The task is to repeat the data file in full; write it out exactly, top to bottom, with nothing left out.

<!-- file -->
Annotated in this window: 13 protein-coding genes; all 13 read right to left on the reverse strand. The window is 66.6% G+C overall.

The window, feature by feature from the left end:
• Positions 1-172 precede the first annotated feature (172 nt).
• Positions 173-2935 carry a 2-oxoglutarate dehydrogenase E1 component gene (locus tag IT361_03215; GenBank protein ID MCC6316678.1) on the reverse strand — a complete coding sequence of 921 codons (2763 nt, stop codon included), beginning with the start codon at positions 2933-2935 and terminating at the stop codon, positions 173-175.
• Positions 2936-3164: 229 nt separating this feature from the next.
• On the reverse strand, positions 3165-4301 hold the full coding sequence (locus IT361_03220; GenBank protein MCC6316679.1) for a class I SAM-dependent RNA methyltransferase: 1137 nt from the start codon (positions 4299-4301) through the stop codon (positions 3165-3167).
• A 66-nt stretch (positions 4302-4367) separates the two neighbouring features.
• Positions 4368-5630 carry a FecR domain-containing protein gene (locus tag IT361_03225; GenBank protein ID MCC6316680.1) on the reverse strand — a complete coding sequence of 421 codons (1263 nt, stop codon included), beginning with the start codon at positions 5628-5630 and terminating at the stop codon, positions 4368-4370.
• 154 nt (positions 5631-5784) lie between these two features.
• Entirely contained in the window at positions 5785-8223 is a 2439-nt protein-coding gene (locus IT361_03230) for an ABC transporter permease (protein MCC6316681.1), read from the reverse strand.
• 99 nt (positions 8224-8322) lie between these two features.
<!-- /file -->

Annotated in this window: 13 protein-coding genes; all 13 read right to left on the reverse strand. The window is 66.6% G+C overall.

The window, feature by feature from the left end:
• Positions 1-172 precede the first annotated feature (172 nt).
• Positions 173-2935 carry a 2-oxoglutarate dehydrogenase E1 component gene (locus tag IT361_03215; GenBank protein ID MCC6316678.1) on the reverse strand — a complete coding sequence of 921 codons (2763 nt, stop codon included), beginning with the start codon at positions 2933-2935 and terminating at the stop codon, positions 173-175.
• Positions 2936-3164: 229 nt separating this feature from the next.
• On the reverse strand, positions 3165-4301 hold the full coding sequence (locus IT361_03220; GenBank protein MCC6316679.1) for a class I SAM-dependent RNA methyltransferase: 1137 nt from the start codon (positions 4299-4301) through the stop codon (positions 3165-3167).
• A 66-nt stretch (positions 4302-4367) separates the two neighbouring features.
• Positions 4368-5630 carry a FecR domain-containing protein gene (locus tag IT361_03225; GenBank protein ID MCC6316680.1) on the reverse strand — a complete coding sequence of 421 codons (1263 nt, stop codon included), beginning with the start codon at positions 5628-5630 and terminating at the stop codon, positions 4368-4370.
• 154 nt (positions 5631-5784) lie between these two features.
• Entirely contained in the window at positions 5785-8223 is a 2439-nt protein-coding gene (locus IT361_03230) for an ABC transporter permease (protein MCC6316681.1), read from the reverse strand.
• 99 nt (positions 8224-8322) lie between these two features.